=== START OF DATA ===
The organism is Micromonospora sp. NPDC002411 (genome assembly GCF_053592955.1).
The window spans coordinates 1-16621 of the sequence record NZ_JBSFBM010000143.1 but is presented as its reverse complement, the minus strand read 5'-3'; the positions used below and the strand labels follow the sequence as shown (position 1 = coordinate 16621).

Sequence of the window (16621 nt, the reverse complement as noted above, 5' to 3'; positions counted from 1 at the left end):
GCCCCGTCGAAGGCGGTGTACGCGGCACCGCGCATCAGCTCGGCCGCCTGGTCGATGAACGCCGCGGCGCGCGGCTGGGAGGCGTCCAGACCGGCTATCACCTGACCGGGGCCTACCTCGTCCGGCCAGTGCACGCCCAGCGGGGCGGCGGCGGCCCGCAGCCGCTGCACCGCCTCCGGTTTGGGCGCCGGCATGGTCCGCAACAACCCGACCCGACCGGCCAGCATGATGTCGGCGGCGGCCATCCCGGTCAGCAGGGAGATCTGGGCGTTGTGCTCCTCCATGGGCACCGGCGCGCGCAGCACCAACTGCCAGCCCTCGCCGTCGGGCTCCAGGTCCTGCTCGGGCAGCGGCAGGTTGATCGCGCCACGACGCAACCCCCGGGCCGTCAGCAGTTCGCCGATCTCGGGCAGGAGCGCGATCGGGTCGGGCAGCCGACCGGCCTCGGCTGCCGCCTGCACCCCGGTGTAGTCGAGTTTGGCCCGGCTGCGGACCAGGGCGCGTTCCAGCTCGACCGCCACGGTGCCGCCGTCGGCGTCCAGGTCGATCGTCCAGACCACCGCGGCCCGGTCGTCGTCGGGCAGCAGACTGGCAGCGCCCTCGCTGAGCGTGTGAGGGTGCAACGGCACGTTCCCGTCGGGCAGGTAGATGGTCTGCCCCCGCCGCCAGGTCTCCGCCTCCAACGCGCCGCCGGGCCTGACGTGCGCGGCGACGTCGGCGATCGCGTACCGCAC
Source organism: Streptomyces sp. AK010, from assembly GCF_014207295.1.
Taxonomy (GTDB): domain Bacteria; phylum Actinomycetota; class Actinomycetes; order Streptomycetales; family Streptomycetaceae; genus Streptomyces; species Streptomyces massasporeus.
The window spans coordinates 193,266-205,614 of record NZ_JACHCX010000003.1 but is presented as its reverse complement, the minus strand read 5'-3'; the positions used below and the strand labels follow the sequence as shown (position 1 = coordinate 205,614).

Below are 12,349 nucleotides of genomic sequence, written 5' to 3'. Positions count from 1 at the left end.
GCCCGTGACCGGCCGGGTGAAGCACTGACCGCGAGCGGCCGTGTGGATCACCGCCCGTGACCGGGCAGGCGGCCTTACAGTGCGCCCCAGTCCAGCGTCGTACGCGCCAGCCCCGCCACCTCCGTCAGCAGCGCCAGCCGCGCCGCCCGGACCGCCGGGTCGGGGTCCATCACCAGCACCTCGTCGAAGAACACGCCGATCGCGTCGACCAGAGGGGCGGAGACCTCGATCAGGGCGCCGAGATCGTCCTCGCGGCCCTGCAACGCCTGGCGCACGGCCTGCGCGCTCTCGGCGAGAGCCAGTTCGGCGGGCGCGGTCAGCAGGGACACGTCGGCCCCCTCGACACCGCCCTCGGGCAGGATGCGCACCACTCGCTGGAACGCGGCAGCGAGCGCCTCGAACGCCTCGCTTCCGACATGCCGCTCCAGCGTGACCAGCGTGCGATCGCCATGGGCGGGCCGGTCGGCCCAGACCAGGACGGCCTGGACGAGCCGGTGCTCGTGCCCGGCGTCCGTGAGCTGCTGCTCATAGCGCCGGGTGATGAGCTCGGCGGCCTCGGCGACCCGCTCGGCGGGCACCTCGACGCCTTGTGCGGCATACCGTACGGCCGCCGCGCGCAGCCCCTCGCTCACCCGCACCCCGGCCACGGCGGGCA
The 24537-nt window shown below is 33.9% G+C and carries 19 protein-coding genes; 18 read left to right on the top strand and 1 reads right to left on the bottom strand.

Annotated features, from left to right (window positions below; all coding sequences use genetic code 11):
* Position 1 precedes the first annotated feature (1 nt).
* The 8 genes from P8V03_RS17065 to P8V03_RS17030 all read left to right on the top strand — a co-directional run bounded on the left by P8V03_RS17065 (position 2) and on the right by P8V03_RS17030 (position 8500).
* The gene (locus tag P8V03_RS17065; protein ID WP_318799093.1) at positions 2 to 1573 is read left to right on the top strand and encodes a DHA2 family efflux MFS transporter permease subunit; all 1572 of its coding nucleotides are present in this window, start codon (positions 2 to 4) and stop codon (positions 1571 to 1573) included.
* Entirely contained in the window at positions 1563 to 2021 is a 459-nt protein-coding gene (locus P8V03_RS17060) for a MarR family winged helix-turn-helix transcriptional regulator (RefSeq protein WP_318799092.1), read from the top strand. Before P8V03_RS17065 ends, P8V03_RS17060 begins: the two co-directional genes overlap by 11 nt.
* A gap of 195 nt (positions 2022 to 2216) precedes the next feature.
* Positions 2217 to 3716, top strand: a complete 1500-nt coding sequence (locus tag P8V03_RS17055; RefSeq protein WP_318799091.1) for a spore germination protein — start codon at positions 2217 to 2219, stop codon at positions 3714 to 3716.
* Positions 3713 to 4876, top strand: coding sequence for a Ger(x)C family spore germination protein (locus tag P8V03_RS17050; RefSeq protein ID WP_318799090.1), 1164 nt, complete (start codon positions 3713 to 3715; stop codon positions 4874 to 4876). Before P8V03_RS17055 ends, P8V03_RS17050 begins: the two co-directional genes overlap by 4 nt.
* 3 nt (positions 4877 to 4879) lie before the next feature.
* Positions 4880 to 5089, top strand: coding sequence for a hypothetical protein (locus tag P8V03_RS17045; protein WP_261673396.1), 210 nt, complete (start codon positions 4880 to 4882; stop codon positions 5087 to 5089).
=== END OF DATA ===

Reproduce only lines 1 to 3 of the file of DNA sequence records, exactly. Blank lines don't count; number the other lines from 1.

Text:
The organism is Micromonospora sp. NPDC002411 (genome assembly GCF_053592955.1).
The window spans coordinates 1-16621 of the sequence record NZ_JBSFBM010000143.1 but is presented as its reverse complement, the minus strand read 5'-3'; the positions used below and the strand labels follow the sequence as shown (position 1 = coordinate 16621).

Sequence of the window (16621 nt, the reverse complement as noted above, 5' to 3'; positions counted from 1 at the left end):